Fr Mick Mac Andrew | 09 October 2012


I recall the day by day vilification and mockery of John Howard as 'eeeevil'. It was very personal. To this date I have not heard one apology for these ad hominem attacks which considered his background, his faith and family fair game. And how about the attacks on Tony Abbott? Very personal and very unfair.No hint of an apology in sight. Jones apologised fair and square. For some an apology will never be enough. Many indigenous people did not find Rudd's 'sorry' enough either - I can understand that. The very making of an apology does not 'solve' and issue - but at the very least it indicates a recognition in the person of something that should not have been done. As for Jones it is conveniently forgotten that he is at times the sole champion of the underdog. When the people of Kurnell had the desalination plant rumble and disturb their lives, Jones was the only person to go and bat for them, to protect them. As the ordinary people there - they love him for that - and they come from Labor territory. Jones is a champion of the victims of coal seam gas mining in Queensland - where people have had their farms and livelihoods destroyed because they have no control over who mines under their land.No one in the Labor or Liberal govt there has wanted to touch it - but Jones has to the immense gratitude of the people there. He brings many issues into the spotlight as no one else can and many are eternally grateful for his help. Yes, he's a choleric character, yes he gets carried away, yes he gets genuinely outraged at things and of course he can cross the line. But he apologised. And his record as defender of the underdog - and yes, that is what he is - remains. Many of those with no voice, were heard because of him.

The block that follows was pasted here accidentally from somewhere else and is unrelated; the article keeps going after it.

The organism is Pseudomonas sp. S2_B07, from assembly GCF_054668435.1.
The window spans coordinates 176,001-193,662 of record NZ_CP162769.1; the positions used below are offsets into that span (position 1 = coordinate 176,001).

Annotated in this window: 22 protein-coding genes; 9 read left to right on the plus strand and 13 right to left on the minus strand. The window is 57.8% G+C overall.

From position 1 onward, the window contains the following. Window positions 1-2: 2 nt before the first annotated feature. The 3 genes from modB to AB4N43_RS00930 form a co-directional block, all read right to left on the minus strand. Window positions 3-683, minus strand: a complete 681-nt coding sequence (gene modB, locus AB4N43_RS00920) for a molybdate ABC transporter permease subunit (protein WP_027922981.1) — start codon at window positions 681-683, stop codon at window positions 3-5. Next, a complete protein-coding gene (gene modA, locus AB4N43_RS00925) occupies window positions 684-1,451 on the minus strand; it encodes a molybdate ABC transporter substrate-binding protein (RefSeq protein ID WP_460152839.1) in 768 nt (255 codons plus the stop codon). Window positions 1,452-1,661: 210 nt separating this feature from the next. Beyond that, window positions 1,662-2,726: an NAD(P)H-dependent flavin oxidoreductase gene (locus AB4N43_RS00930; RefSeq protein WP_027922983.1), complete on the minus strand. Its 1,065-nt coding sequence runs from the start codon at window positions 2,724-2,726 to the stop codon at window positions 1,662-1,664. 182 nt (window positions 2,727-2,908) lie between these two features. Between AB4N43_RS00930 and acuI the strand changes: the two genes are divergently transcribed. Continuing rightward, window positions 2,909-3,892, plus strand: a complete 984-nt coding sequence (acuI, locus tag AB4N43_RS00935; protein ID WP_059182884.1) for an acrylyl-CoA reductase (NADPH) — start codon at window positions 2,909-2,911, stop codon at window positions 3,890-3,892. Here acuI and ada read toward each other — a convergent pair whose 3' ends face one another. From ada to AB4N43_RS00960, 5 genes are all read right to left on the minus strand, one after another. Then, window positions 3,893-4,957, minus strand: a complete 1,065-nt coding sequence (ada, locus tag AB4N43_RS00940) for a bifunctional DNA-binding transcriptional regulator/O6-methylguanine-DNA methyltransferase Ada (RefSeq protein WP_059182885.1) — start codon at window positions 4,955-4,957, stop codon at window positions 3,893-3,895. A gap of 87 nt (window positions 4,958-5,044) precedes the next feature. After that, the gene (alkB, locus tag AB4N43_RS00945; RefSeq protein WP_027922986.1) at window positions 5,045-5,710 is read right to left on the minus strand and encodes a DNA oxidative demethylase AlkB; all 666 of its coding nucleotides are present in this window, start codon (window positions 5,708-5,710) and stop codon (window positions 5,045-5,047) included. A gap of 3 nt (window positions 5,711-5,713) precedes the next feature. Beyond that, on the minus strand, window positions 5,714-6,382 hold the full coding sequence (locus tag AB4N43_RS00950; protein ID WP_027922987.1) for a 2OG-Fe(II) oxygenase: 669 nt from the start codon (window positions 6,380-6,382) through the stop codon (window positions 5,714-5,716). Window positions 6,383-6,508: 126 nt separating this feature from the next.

Skye | 09 October 2012


If there was a perception of Alan Jones emerging from this debacle as the one being "bullied" it would indeed be one of those Twilight Zone moments! Having signed Nic Lochner's online petition, I am following this story with great interest. Shock jocks, Kyle Sandilands and Alan Jones in particular, make their living by being obnoxious, no two ways about it. The ideal solution would be for ACMA to have a few additional teeth, canines in particular, to rein these people in. The phone hacking scandal in the UK has shown just how much damage can be inflicted on people when media is allowed to run to its own, primarily money-making and/or political, agenda. Another effective tool to rein in the shock jocks is simply not to listen to them.